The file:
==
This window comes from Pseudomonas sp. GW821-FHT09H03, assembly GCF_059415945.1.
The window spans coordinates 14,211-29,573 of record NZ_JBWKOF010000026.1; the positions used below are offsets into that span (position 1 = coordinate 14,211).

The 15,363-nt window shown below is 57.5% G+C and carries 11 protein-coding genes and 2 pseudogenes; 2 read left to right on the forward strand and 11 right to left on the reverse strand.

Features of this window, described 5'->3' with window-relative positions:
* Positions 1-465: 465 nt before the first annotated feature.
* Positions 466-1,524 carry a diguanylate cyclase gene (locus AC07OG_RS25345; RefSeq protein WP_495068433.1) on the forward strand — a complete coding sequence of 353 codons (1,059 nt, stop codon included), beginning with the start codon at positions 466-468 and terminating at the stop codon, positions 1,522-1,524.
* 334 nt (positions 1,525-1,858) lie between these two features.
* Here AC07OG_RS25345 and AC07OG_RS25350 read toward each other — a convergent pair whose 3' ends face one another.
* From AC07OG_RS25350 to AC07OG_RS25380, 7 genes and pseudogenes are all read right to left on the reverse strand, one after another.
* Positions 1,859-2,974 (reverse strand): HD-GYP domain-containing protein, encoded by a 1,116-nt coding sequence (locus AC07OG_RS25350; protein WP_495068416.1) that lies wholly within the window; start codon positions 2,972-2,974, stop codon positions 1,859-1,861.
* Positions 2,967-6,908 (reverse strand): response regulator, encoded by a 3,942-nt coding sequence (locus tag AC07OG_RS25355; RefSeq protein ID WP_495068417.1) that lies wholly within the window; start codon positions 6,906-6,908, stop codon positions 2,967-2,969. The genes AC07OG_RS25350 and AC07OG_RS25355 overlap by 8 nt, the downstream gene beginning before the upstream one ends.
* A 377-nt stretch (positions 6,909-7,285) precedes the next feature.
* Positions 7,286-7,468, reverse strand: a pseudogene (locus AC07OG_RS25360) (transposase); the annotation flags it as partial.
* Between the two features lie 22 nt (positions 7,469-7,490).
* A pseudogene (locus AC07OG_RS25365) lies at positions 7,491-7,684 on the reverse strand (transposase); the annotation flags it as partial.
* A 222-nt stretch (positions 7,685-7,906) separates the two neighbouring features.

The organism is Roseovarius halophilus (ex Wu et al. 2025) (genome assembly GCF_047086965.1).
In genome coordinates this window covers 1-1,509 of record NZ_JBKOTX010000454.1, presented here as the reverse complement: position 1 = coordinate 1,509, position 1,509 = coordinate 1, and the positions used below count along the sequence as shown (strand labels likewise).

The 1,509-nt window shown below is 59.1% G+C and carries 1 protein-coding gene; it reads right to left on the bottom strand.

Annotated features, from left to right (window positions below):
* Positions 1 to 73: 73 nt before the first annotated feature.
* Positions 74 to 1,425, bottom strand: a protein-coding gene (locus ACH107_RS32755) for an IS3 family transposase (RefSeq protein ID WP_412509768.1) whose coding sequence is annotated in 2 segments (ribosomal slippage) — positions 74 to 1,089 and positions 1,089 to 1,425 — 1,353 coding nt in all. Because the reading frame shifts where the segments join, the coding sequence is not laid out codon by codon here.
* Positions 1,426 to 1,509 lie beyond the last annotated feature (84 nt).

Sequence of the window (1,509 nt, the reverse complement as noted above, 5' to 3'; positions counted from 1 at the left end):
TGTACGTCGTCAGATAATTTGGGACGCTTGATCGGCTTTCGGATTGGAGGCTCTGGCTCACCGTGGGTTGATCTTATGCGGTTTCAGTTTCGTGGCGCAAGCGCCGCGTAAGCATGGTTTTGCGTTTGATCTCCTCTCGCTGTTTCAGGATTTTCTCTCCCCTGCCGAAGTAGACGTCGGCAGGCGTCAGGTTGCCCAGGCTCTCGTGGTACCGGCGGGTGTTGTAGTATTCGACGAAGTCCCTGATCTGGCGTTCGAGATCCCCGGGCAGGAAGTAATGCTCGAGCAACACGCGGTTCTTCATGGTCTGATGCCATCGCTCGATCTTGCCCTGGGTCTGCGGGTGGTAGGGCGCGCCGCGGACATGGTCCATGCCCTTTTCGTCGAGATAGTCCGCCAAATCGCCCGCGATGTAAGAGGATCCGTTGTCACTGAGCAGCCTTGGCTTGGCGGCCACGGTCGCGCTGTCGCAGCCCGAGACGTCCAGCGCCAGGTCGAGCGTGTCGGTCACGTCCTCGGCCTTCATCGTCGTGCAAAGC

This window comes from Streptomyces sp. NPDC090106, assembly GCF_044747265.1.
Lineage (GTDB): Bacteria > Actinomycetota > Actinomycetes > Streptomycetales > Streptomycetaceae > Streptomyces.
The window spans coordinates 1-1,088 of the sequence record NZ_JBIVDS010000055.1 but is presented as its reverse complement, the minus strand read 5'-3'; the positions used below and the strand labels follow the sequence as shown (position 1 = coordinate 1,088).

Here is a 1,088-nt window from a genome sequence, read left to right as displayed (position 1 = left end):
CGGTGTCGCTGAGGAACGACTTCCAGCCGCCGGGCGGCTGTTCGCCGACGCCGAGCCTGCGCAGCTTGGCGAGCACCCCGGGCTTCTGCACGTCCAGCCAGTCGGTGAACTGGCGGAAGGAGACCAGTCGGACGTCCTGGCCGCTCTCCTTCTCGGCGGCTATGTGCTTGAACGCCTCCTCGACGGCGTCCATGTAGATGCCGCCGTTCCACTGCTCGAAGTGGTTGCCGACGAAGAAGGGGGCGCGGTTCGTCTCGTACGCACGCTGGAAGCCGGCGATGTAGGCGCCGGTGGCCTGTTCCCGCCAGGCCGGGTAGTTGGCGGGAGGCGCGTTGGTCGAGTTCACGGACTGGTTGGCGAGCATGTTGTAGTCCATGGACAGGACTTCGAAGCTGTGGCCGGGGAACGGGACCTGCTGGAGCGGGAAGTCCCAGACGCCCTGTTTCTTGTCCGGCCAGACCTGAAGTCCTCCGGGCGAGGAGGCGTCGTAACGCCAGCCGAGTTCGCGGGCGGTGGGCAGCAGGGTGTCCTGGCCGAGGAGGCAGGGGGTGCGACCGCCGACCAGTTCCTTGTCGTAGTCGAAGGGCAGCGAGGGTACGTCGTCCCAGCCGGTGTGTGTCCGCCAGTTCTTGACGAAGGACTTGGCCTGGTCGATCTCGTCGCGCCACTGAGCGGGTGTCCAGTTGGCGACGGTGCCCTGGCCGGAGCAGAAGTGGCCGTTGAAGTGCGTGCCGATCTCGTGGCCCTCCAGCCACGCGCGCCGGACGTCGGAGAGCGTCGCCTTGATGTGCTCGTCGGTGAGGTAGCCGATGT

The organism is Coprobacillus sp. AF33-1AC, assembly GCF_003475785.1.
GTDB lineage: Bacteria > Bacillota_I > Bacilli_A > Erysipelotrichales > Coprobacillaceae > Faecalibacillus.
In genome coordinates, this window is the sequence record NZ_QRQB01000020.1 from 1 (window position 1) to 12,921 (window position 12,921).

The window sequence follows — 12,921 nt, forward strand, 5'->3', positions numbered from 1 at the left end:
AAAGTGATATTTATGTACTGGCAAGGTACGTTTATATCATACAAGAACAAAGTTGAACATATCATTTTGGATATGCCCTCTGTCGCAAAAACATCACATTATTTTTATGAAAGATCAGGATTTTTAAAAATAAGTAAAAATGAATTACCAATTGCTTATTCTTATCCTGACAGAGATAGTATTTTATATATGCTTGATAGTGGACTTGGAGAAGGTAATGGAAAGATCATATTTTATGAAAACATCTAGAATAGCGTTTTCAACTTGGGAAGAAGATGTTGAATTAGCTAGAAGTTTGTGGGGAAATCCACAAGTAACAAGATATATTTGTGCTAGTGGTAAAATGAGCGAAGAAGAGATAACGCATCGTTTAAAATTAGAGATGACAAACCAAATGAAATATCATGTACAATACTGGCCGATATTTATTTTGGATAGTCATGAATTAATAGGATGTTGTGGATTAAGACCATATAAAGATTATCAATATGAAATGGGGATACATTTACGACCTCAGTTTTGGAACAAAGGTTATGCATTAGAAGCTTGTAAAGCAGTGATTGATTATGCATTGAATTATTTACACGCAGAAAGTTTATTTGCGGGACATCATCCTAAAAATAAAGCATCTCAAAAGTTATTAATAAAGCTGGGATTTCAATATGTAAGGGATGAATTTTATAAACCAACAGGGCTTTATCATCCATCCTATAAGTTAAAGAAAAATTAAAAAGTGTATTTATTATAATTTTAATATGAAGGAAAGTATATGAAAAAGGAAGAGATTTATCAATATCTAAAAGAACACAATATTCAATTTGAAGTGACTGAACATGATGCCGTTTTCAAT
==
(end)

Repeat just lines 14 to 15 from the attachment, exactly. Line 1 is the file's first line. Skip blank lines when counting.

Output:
* Between the two features lie 22 nt (positions 7,469-7,490).
* A pseudogene (locus AC07OG_RS25365) lies at positions 7,491-7,684 on the reverse strand (transposase); the annotation flags it as partial.